Saturday, February 09, 2008

Places in Time I

So this a new experimental series I am trying to start on places of significance to me. Not sure how interesting it will be or how long it will run, but here goes.

Between graduating high school and starting college I spent a year at an English boarding school in Brighton conveniently titled Brighton College. Oddly, my going was entirely self inflicted and did not involve any action on my part that horribly embarrassed my family and required me being shipped far away to learn some discipline before I could be trusted enough to go to college. No, instead I chose myself to apply to the English Speaking Union's secondary school exchange program and ended up being selected which provided me with a free year's worth of study and room and board at an English public school (the public schools in England having been the first and oldest and hence the term reffering to elitish private schools rather than schools that are actually open to everyone as it does in the US). Anyway, this was all very funny for the English because when they take a gap year, they tend to go to warm places with plenty of beach and do things that pass as community service, where I had chosen to go somewhere damp and of limited beaches to sit their exams.

On the whole I am not sure the year was a good one. It was one of a lot of growth and I wouldn't undo it for the world, but it was certainly a challenging one and I must admit that by in large I do find people from the south-east of England a bit hard to get on with if only for all of their indirectness. During that year however, I did have a fantastic opportunity to dive in German and theater to an extend I had never been able to before and it was then that I began to travel for the first time as well (quick list of countries visited: Ireland, Switzerland, Germany, France, Netherlands, Luxembourg, Italy, Norway, Latvia, and Estonia). It was also during that year that I had my first exposure to the EU and European politics, and ironically, because of my interests and love of continental Europe I was considered a European by or at least as some sort of expert by some of my classmates.

Perhaps the hardest barrier I experienced when in England though was the drinking culture. I am not much of a drinker and never have been. Coming straight out of a Christian school that openly preached the evils of any sort of alcohol and then going to England, however, was still more than a bit of a culture shock. Still there were elements I liked, English pubs are lovely and there is certainly always something to be said of buying a good friend a pint. Binge drinking is something, however, I am none to fond of and that was a feeling augmented at the few parties I went to when intoxicated people would come up to me and tell me what exactly they thought the problems were with America's foreign policy and how I was personally responsible (bit of a theme in my travels actually).

But back to the place. Brighton is lovely. One of the warmest places in England (i.e. not that warm and still a bit chilly and windy most of the time) and an old bathing town with some beautiful architecture and some hideous projects from the 60s and 70s mixed in. The beach is mainly for show as the water as both too cold and too rough for swimming. There is a great theater scene, loads of young artsy types, lots of cool shops (good comic book shop as well), and a giant clubbing scene I never took or wanted to take advantage of (partially because I had a 10 0'clocl curfew, we actually had role in the morning and evening, I remember there being a large bingo hall next door that was all jazzed up and which I thought was a movie theater, but was not). Brighton was my first city, not a big one (about 170,000 is memory serves), but is was the first one I had lived in and the first one I was really comfortable in. I grew a tremendous amount in Brighton, it was my first real slice of independence (my parents never even having been to the UK at that point) and taught me to balance things I didn't like (being forced to take more exams and in less time than other students because for some reason they though I would bring the school average up) with things I did (traveling, theater, public speaking [I made it to a semi-final!]).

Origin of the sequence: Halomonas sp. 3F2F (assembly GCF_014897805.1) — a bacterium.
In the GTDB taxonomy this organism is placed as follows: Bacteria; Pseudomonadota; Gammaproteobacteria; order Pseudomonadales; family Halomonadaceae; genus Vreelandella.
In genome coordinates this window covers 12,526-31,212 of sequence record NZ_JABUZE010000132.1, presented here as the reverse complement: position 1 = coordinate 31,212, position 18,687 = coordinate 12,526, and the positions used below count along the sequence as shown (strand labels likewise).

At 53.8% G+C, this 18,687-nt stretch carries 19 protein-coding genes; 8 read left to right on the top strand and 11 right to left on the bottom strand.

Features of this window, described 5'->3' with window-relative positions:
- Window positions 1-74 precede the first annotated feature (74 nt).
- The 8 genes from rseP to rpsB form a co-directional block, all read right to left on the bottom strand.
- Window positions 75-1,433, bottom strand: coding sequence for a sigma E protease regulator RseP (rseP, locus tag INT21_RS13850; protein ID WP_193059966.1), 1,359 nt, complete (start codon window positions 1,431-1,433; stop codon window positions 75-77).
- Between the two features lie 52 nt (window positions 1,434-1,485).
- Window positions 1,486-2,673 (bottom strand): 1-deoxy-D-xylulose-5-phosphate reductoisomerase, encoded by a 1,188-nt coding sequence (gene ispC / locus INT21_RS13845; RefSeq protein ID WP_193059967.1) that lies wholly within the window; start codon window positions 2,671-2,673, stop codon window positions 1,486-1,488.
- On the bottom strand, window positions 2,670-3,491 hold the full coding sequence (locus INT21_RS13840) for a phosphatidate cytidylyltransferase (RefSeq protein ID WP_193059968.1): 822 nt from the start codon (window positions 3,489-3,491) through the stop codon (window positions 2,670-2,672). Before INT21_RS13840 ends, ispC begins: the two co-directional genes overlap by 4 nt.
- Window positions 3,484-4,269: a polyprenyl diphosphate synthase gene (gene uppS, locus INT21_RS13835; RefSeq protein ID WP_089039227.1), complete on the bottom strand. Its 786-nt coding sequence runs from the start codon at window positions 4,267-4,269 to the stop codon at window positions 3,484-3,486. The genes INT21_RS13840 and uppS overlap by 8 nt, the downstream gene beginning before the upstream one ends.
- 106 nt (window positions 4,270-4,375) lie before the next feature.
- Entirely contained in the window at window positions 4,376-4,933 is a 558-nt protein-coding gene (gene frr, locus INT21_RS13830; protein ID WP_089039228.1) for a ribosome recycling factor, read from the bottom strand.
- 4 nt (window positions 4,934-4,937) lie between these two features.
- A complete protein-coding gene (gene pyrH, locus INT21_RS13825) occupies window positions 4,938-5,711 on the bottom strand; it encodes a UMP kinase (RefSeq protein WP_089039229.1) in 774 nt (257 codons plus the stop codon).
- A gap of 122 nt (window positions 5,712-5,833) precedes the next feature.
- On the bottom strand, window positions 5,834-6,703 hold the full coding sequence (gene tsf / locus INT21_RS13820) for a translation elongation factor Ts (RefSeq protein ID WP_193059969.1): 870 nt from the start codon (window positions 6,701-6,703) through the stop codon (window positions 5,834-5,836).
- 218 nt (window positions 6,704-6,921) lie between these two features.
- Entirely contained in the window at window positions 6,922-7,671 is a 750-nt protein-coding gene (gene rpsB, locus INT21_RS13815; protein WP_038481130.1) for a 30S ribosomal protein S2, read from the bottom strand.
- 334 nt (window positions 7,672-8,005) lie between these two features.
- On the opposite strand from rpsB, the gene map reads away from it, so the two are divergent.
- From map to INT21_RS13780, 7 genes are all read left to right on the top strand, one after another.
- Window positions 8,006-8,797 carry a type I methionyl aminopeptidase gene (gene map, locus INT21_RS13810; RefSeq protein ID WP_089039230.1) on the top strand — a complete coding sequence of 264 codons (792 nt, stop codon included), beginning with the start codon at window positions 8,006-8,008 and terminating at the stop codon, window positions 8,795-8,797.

I don't have many English friends from that time, though the few I do have mean an awful lot to me, on the whole my better friends were the other international students, in particular, and I know this will come as a huge surprise, the Eastern European students. To this day, I feel a particularly strong bond of loyalty to the other boys who were in my house (yes we had Harry Potter like houses) and with a school and host parents in the England whenever I go back it does have certain element of going home whenever I go to visit. And that is why Brighton is a place with a little extra bit of significance for me.

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